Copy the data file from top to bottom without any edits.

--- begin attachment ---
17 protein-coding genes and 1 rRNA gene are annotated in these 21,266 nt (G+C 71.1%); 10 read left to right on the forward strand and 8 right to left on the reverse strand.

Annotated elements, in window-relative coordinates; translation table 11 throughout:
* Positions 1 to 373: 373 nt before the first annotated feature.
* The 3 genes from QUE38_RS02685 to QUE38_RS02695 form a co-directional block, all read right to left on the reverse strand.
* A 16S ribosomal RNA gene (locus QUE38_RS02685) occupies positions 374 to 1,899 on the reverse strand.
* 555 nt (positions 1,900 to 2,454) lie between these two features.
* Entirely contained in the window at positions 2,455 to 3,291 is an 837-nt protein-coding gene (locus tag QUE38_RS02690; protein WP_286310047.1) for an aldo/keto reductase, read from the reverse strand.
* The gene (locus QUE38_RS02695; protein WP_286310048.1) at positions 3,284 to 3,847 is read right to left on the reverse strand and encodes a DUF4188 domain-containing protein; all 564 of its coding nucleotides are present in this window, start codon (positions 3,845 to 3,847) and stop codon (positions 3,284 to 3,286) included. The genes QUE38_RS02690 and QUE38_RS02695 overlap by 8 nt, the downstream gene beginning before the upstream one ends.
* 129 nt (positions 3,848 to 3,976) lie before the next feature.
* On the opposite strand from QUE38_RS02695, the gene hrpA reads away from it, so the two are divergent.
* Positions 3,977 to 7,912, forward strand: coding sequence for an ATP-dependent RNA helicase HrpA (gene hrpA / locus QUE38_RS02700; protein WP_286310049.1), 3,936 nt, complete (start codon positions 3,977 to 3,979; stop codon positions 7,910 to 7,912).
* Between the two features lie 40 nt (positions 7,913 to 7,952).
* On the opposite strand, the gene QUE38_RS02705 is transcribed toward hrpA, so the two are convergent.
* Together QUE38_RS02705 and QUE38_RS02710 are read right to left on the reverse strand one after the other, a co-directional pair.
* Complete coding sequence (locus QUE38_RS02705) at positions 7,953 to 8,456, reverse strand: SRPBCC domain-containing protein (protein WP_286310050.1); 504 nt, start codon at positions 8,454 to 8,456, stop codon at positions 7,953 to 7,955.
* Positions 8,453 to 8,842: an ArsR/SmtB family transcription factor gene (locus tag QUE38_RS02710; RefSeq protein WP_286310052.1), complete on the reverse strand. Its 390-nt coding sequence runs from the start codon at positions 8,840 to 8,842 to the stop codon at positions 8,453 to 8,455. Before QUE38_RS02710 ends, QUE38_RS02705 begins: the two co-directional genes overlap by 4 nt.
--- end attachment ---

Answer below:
17 protein-coding genes and 1 rRNA gene are annotated in these 21,266 nt (G+C 71.1%); 10 read left to right on the forward strand and 8 right to left on the reverse strand.

Annotated elements, in window-relative coordinates; translation table 11 throughout:
* Positions 1 to 373: 373 nt before the first annotated feature.
* The 3 genes from QUE38_RS02685 to QUE38_RS02695 form a co-directional block, all read right to left on the reverse strand.
* A 16S ribosomal RNA gene (locus QUE38_RS02685) occupies positions 374 to 1,899 on the reverse strand.
* 555 nt (positions 1,900 to 2,454) lie between these two features.
* Entirely contained in the window at positions 2,455 to 3,291 is an 837-nt protein-coding gene (locus tag QUE38_RS02690; protein WP_286310047.1) for an aldo/keto reductase, read from the reverse strand.
* The gene (locus QUE38_RS02695; protein WP_286310048.1) at positions 3,284 to 3,847 is read right to left on the reverse strand and encodes a DUF4188 domain-containing protein; all 564 of its coding nucleotides are present in this window, start codon (positions 3,845 to 3,847) and stop codon (positions 3,284 to 3,286) included. The genes QUE38_RS02690 and QUE38_RS02695 overlap by 8 nt, the downstream gene beginning before the upstream one ends.
* 129 nt (positions 3,848 to 3,976) lie before the next feature.
* On the opposite strand from QUE38_RS02695, the gene hrpA reads away from it, so the two are divergent.
* Positions 3,977 to 7,912, forward strand: coding sequence for an ATP-dependent RNA helicase HrpA (gene hrpA / locus QUE38_RS02700; protein WP_286310049.1), 3,936 nt, complete (start codon positions 3,977 to 3,979; stop codon positions 7,910 to 7,912).
* Between the two features lie 40 nt (positions 7,913 to 7,952).
* On the opposite strand, the gene QUE38_RS02705 is transcribed toward hrpA, so the two are convergent.
* Together QUE38_RS02705 and QUE38_RS02710 are read right to left on the reverse strand one after the other, a co-directional pair.
* Complete coding sequence (locus QUE38_RS02705) at positions 7,953 to 8,456, reverse strand: SRPBCC domain-containing protein (protein WP_286310050.1); 504 nt, start codon at positions 8,454 to 8,456, stop codon at positions 7,953 to 7,955.
* Positions 8,453 to 8,842: an ArsR/SmtB family transcription factor gene (locus tag QUE38_RS02710; RefSeq protein WP_286310052.1), complete on the reverse strand. Its 390-nt coding sequence runs from the start codon at positions 8,840 to 8,842 to the stop codon at positions 8,453 to 8,455. Before QUE38_RS02710 ends, QUE38_RS02705 begins: the two co-directional genes overlap by 4 nt.